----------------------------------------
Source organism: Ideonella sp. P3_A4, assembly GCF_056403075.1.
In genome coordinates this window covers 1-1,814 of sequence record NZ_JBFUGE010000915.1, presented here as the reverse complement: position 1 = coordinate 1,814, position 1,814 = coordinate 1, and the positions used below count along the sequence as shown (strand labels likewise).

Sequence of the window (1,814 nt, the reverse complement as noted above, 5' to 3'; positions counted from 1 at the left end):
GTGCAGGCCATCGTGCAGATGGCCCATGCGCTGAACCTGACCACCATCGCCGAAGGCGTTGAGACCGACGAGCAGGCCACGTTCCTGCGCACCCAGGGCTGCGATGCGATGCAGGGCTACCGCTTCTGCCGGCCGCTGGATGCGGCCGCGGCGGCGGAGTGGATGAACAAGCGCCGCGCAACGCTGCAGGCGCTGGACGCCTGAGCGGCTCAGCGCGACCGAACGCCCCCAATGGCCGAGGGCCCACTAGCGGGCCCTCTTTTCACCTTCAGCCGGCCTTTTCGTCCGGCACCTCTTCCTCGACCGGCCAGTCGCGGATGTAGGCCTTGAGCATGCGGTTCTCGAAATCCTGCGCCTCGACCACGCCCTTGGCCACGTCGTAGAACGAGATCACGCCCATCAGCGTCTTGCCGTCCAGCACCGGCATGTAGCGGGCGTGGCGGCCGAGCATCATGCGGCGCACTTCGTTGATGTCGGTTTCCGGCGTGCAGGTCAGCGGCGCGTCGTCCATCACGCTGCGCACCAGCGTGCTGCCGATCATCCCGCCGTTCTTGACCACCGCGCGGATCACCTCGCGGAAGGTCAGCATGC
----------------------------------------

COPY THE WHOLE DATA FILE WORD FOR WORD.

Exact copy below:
Source organism: Ideonella sp. P3_A4, assembly GCF_056403075.1.
In genome coordinates this window covers 1-1,814 of sequence record NZ_JBFUGE010000915.1, presented here as the reverse complement: position 1 = coordinate 1,814, position 1,814 = coordinate 1, and the positions used below count along the sequence as shown (strand labels likewise).

Sequence of the window (1,814 nt, the reverse complement as noted above, 5' to 3'; positions counted from 1 at the left end):
GTGCAGGCCATCGTGCAGATGGCCCATGCGCTGAACCTGACCACCATCGCCGAAGGCGTTGAGACCGACGAGCAGGCCACGTTCCTGCGCACCCAGGGCTGCGATGCGATGCAGGGCTACCGCTTCTGCCGGCCGCTGGATGCGGCCGCGGCGGCGGAGTGGATGAACAAGCGCCGCGCAACGCTGCAGGCGCTGGACGCCTGAGCGGCTCAGCGCGACCGAACGCCCCCAATGGCCGAGGGCCCACTAGCGGGCCCTCTTTTCACCTTCAGCCGGCCTTTTCGTCCGGCACCTCTTCCTCGACCGGCCAGTCGCGGATGTAGGCCTTGAGCATGCGGTTCTCGAAATCCTGCGCCTCGACCACGCCCTTGGCCACGTCGTAGAACGAGATCACGCCCATCAGCGTCTTGCCGTCCAGCACCGGCATGTAGCGGGCGTGGCGGCCGAGCATCATGCGGCGCACTTCGTTGATGTCGGTTTCCGGCGTGCAGGTCAGCGGCGCGTCGTCCATCACGCTGCGCACCAGCGTGCTGCCGATCATCCCGCCGTTCTTGACCACCGCGCGGATCACCTCGCGGAAGGTCAGCATGC